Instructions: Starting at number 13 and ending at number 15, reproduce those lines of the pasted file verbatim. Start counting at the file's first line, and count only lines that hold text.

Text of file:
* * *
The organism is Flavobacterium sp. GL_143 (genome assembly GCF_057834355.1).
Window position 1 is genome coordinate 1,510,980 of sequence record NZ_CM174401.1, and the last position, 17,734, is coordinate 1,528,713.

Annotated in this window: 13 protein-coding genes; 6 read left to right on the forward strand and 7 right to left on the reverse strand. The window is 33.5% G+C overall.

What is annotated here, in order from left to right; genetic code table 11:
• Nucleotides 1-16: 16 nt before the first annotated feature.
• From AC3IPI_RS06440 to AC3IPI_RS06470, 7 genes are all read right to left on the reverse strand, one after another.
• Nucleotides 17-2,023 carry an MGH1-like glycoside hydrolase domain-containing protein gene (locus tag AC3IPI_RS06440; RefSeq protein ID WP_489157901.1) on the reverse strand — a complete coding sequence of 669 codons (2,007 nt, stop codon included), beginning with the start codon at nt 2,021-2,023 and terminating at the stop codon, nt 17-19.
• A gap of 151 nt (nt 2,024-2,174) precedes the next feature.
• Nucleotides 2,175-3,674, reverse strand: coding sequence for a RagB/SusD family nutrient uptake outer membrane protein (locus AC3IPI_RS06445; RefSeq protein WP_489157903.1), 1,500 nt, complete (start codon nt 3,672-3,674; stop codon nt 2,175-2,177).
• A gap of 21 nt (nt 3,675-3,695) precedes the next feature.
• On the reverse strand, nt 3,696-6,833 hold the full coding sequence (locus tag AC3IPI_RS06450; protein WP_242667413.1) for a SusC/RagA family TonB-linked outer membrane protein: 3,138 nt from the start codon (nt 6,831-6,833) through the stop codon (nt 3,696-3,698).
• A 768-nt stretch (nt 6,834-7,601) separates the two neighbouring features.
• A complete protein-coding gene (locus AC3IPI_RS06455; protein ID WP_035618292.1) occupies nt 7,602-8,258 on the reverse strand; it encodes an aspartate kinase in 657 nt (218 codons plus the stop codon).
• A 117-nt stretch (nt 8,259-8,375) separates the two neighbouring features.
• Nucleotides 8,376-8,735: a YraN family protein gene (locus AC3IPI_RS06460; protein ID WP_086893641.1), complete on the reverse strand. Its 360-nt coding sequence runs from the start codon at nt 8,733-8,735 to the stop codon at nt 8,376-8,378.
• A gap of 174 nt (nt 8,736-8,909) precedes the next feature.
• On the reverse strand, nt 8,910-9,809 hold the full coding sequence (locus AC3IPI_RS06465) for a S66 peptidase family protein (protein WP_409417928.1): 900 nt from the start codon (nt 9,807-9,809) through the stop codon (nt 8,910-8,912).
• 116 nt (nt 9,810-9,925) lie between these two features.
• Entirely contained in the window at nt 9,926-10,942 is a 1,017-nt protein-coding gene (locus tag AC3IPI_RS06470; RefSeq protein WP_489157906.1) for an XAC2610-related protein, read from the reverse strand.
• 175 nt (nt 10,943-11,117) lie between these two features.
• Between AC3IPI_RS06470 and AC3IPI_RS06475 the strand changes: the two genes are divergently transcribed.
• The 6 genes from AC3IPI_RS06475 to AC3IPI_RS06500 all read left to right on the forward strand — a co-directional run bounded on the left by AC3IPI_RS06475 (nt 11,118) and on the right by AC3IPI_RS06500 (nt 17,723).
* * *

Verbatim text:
• A complete protein-coding gene (locus AC3IPI_RS06455; protein ID WP_035618292.1) occupies nt 7,602-8,258 on the reverse strand; it encodes an aspartate kinase in 657 nt (218 codons plus the stop codon).
• A 117-nt stretch (nt 8,259-8,375) separates the two neighbouring features.
• Nucleotides 8,376-8,735: a YraN family protein gene (locus AC3IPI_RS06460; protein ID WP_086893641.1), complete on the reverse strand. Its 360-nt coding sequence runs from the start codon at nt 8,733-8,735 to the stop codon at nt 8,376-8,378.